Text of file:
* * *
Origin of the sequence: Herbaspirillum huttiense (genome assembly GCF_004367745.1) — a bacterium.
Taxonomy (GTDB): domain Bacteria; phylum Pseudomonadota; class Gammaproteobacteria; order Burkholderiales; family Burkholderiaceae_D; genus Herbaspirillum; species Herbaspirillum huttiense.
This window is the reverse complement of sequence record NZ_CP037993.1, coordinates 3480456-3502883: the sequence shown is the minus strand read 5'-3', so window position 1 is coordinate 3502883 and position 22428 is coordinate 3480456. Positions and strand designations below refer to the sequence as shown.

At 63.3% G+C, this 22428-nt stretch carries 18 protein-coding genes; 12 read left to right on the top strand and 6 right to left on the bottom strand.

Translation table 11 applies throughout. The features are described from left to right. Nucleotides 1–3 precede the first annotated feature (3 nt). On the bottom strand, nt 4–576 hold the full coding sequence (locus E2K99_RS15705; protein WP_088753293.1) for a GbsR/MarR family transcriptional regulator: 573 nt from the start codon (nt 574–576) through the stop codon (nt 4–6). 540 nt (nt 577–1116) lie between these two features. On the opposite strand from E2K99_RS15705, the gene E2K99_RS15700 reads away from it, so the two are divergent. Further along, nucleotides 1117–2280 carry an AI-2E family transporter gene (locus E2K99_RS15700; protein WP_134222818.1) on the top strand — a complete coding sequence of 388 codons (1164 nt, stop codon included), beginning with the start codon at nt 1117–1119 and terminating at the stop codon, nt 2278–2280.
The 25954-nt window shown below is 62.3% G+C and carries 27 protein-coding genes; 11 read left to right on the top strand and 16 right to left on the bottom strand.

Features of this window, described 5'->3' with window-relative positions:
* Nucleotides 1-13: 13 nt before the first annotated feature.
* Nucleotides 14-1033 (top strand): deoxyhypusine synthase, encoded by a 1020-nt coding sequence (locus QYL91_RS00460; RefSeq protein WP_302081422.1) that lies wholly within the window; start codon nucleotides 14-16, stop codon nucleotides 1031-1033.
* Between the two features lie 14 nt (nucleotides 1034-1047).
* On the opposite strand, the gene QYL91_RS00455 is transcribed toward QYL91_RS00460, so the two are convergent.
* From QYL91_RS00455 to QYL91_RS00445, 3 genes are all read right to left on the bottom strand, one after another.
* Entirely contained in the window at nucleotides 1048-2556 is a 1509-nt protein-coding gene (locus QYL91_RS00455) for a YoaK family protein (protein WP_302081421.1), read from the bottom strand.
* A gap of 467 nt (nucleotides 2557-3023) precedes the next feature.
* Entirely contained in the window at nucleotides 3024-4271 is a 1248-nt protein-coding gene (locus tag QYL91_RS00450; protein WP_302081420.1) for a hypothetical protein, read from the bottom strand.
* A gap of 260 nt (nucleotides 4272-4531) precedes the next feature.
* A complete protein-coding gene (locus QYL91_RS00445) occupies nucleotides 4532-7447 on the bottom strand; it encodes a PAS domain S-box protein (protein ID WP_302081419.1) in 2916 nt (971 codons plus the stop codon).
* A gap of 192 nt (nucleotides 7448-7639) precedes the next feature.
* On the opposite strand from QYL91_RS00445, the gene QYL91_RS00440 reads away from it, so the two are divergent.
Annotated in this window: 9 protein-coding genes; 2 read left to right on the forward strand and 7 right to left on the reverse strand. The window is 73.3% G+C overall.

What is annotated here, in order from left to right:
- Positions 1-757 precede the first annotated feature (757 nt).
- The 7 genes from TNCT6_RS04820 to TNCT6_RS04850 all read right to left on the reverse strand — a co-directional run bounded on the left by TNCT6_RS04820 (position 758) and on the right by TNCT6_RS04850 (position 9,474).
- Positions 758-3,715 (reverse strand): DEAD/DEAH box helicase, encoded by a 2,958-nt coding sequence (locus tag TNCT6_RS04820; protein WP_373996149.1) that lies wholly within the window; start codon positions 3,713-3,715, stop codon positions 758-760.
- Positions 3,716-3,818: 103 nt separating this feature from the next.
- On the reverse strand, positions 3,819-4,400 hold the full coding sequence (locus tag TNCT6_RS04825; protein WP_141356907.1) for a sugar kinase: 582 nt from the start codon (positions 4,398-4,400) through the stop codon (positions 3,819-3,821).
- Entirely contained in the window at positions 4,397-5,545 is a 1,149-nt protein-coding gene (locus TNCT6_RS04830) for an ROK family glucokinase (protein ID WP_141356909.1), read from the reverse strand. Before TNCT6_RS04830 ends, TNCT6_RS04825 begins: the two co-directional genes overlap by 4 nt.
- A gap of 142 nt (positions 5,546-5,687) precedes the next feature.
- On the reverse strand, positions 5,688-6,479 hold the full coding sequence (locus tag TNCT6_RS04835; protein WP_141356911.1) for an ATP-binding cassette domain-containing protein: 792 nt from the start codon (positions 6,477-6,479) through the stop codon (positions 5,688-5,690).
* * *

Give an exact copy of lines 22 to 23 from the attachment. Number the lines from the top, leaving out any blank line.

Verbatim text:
- Positions 1-757 precede the first annotated feature (757 nt).
- The 7 genes from TNCT6_RS04820 to TNCT6_RS04850 all read right to left on the reverse strand — a co-directional run bounded on the left by TNCT6_RS04820 (position 758) and on the right by TNCT6_RS04850 (position 9,474).